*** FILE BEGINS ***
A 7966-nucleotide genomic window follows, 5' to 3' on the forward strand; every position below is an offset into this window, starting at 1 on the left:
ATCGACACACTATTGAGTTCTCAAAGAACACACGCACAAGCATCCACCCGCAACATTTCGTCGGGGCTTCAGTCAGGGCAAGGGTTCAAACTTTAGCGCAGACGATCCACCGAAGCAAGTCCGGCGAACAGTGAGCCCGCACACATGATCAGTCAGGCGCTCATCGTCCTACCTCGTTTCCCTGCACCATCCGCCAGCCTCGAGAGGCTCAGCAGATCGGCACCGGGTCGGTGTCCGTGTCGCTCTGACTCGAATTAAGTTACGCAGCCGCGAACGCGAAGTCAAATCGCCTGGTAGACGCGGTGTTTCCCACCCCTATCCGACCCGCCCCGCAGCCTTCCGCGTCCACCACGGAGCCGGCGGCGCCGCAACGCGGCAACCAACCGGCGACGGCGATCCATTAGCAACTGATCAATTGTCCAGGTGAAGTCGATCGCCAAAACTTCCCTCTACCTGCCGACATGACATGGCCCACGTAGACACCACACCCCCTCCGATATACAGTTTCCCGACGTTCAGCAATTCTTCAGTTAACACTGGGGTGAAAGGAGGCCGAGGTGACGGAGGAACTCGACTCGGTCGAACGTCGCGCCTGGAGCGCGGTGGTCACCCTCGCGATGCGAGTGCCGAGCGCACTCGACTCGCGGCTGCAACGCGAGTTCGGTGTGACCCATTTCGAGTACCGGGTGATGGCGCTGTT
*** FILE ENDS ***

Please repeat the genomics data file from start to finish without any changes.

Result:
A 7966-nucleotide genomic window follows, 5' to 3' on the forward strand; every position below is an offset into this window, starting at 1 on the left:
ATCGACACACTATTGAGTTCTCAAAGAACACACGCACAAGCATCCACCCGCAACATTTCGTCGGGGCTTCAGTCAGGGCAAGGGTTCAAACTTTAGCGCAGACGATCCACCGAAGCAAGTCCGGCGAACAGTGAGCCCGCACACATGATCAGTCAGGCGCTCATCGTCCTACCTCGTTTCCCTGCACCATCCGCCAGCCTCGAGAGGCTCAGCAGATCGGCACCGGGTCGGTGTCCGTGTCGCTCTGACTCGAATTAAGTTACGCAGCCGCGAACGCGAAGTCAAATCGCCTGGTAGACGCGGTGTTTCCCACCCCTATCCGACCCGCCCCGCAGCCTTCCGCGTCCACCACGGAGCCGGCGGCGCCGCAACGCGGCAACCAACCGGCGACGGCGATCCATTAGCAACTGATCAATTGTCCAGGTGAAGTCGATCGCCAAAACTTCCCTCTACCTGCCGACATGACATGGCCCACGTAGACACCACACCCCCTCCGATATACAGTTTCCCGACGTTCAGCAATTCTTCAGTTAACACTGGGGTGAAAGGAGGCCGAGGTGACGGAGGAACTCGACTCGGTCGAACGTCGCGCCTGGAGCGCGGTGGTCACCCTCGCGATGCGAGTGCCGAGCGCACTCGACTCGCGGCTGCAACGCGAGTTCGGTGTGACCCATTTCGAGTACCGGGTGATGGCGCTGTT